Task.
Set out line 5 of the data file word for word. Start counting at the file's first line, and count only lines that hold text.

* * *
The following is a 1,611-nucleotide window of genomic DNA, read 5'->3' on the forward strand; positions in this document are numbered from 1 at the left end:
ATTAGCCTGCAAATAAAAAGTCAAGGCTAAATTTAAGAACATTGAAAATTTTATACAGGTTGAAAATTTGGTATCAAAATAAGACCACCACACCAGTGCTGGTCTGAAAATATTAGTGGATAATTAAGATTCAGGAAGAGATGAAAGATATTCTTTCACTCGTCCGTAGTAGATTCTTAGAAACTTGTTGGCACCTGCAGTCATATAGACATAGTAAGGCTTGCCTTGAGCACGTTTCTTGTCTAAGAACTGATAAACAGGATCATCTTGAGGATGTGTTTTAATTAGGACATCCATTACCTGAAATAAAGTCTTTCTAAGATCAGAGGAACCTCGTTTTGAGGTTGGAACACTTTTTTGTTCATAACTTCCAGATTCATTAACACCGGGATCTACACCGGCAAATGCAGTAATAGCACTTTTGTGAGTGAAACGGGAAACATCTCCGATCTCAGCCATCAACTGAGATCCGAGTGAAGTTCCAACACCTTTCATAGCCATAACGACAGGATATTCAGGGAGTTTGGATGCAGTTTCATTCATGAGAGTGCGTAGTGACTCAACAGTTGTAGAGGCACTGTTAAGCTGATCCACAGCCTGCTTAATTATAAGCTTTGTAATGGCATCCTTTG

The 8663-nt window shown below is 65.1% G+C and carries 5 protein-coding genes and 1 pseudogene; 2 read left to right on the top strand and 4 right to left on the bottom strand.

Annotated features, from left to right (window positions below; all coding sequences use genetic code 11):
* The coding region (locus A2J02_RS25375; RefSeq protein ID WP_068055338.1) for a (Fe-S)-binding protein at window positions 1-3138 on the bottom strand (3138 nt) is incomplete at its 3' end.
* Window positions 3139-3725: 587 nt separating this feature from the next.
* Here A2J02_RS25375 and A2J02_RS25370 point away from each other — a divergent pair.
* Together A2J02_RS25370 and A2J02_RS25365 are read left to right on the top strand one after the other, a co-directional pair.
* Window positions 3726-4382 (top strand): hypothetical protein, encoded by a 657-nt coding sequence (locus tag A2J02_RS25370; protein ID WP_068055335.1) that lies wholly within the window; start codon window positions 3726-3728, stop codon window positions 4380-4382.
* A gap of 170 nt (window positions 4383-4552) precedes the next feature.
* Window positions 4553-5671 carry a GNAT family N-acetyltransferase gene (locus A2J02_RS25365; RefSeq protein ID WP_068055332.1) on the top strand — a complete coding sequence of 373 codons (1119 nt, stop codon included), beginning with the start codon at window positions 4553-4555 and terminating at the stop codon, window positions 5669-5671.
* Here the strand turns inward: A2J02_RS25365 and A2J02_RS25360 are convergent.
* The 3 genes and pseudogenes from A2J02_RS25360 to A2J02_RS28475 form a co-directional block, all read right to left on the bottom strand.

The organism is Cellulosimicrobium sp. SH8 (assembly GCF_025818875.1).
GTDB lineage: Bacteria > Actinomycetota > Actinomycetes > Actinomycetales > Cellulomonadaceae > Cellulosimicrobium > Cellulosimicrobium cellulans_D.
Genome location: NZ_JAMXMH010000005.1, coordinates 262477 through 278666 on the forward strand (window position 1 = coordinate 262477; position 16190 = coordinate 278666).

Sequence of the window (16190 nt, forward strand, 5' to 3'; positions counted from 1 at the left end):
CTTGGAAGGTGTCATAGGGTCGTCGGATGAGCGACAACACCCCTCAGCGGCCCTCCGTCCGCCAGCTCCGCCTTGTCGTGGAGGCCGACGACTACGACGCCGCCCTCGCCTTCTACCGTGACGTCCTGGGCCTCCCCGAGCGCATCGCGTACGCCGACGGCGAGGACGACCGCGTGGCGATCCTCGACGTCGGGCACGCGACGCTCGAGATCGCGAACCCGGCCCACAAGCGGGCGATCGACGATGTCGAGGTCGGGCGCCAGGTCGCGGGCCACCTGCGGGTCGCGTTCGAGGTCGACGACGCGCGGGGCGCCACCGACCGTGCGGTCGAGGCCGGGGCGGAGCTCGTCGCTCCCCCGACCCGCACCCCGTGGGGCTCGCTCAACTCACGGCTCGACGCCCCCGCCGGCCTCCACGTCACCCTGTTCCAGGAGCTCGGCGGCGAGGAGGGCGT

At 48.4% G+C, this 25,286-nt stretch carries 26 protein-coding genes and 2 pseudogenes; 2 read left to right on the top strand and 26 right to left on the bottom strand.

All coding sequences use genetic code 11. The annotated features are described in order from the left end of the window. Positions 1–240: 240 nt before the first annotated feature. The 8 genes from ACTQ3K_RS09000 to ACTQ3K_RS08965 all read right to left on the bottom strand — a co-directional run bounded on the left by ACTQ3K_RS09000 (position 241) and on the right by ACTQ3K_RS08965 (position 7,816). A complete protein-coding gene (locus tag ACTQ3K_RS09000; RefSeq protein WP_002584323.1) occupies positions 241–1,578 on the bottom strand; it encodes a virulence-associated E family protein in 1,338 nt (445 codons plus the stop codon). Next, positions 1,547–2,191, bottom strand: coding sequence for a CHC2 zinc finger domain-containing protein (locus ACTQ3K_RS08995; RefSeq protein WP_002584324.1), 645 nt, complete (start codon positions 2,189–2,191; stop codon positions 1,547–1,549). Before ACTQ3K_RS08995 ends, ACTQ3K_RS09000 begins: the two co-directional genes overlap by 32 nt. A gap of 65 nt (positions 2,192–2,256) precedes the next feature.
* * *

* The coding region (locus A2J02_RS25375; RefSeq protein ID WP_068055338.1) for a (Fe-S)-binding protein at window positions 1-3138 on the bottom strand (3138 nt) is incomplete at its 3' end.